PRGAP

Scientific name: Anolis cristatellus

Spanish Common Names: Lagartijo Común English Common Names: Puerto Rican crested anole Synonyms: Ctenonotus cristatellus

Taxonomy:

Author: Duméril and Bibron
  • Class: Reptilia
    • Order: Squamata
      • Family: Select
        • Genus: Anolis
          • Species: Cristatellus

Conservation Status

  • USECA Status: Not Listed
  • IUCN Category: Least Concern
  • DNER Status: Uncategorized
Resident Status
  • In Puerto Rico: Resident
  • In USVI:  Resident

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Summary:

The Crested Anole has an extensive distribution in mainland Puerto Rico and many of its off shore islands, including Vieques, Culebra and Culebrita. A. cristatellus is mostly associated to open areas such as open forests, fields and mostly deforested areas. It is commonly found in roadsides, poles, and fences. It has been observed in both shaded and sunny coffee plantations.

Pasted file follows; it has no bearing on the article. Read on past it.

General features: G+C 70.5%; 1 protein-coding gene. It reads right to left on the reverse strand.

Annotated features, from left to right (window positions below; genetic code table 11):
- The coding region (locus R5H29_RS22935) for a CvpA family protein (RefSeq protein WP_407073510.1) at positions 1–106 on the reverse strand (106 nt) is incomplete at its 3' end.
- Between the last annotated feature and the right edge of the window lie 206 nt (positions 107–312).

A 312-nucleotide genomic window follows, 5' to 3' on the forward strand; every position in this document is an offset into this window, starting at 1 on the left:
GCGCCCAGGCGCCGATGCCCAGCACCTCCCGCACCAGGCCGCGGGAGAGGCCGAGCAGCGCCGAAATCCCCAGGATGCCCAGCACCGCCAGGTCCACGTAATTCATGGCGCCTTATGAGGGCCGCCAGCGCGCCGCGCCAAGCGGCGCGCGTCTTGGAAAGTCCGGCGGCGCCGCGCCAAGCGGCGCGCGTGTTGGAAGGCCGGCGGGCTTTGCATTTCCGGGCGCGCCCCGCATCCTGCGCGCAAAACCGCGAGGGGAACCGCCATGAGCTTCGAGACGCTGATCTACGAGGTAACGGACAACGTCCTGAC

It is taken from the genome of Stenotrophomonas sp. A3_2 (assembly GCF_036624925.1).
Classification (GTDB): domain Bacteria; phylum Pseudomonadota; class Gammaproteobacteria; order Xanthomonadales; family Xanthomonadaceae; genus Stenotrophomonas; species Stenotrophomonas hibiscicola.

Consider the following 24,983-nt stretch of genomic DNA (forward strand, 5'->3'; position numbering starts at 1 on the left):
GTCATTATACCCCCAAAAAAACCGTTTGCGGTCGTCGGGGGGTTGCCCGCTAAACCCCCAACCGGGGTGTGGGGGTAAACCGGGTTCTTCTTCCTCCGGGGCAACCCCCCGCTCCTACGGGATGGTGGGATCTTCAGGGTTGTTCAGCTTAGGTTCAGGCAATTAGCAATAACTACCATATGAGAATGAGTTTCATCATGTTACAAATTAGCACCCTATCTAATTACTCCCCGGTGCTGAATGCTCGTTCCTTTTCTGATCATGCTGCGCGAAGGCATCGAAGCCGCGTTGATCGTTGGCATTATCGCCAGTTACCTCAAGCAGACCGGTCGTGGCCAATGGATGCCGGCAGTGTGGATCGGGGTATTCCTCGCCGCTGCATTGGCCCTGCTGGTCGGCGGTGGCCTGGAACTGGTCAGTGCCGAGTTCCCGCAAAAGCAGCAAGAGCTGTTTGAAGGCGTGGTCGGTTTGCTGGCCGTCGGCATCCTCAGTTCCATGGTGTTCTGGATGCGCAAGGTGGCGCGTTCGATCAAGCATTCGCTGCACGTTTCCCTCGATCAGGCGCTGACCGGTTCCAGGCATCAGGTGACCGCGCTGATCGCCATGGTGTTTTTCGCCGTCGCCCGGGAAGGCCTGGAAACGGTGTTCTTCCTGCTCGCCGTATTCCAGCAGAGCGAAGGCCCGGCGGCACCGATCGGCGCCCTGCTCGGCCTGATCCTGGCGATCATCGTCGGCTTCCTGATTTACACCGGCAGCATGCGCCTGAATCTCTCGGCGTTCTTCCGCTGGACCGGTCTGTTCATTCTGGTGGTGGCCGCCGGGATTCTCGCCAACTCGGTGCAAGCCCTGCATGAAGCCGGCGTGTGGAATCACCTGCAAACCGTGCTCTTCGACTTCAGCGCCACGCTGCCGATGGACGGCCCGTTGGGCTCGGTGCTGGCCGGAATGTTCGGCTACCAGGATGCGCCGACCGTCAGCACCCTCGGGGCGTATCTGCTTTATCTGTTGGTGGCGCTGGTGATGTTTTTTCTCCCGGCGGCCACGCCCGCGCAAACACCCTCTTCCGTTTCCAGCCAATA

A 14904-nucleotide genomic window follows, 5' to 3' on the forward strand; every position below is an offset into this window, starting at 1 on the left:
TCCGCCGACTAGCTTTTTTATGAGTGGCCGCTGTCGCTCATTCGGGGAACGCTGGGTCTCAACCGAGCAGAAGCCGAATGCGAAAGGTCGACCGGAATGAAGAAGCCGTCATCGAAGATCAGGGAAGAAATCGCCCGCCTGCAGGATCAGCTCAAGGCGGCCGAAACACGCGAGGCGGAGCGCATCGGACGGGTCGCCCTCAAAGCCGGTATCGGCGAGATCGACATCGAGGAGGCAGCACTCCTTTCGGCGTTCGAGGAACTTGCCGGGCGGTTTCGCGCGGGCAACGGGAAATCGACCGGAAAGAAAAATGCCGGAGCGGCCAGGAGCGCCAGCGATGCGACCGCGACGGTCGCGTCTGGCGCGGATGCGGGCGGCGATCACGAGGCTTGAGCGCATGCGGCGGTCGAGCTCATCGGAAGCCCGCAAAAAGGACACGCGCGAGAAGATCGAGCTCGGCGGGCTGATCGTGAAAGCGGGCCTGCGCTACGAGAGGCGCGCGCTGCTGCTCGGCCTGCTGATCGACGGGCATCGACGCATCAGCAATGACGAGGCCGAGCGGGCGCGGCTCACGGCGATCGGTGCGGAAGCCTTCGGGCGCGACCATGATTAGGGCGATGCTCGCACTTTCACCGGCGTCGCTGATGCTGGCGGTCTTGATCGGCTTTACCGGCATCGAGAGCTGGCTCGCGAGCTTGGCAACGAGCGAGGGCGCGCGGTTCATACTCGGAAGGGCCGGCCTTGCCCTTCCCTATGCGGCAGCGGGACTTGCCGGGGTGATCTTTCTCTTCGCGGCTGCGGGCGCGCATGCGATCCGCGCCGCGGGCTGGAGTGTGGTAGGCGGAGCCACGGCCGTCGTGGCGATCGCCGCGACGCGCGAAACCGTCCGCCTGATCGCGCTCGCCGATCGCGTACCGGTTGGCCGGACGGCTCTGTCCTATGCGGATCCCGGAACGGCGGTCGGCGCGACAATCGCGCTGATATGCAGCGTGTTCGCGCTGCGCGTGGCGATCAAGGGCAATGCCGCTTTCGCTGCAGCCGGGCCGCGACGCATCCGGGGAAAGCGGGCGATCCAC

Introduction

The Crested Anole has an extensive distribution in mainland Puerto Rico and many of its off shore islands, including Vieques, Culebra and Culebrita. A. cristatellus is mostly associated to open areas such as open forests, fields and mostly deforested areas. It is commonly found in roadsides, poles, and fences. It has been observed in both shaded and sunny coffee plantations.

Geographic Distribution

This species has an extensive distribution in mainland Puerto Rico and off-shore islands including Vieques, Culebra, and Culebrita (Schwartz and Henderson 1991; Rivero 1998). It has been reported for all forested areas of Sabana Seca (Ríos 2002). It occurs in Maricao (Rivero 1998). It has been observed in coffee plantations of barrios Sabana Grande, Vivi Arriba, and Mameyes in the municipality of Utuado, and in barrios Fronton, Cialitos, and Pozas in Ciales (Borkhataria 1993). It is present on St. Thomas, St. John, Water Island and most of the adjacent cays (Platenberg et al. 2005).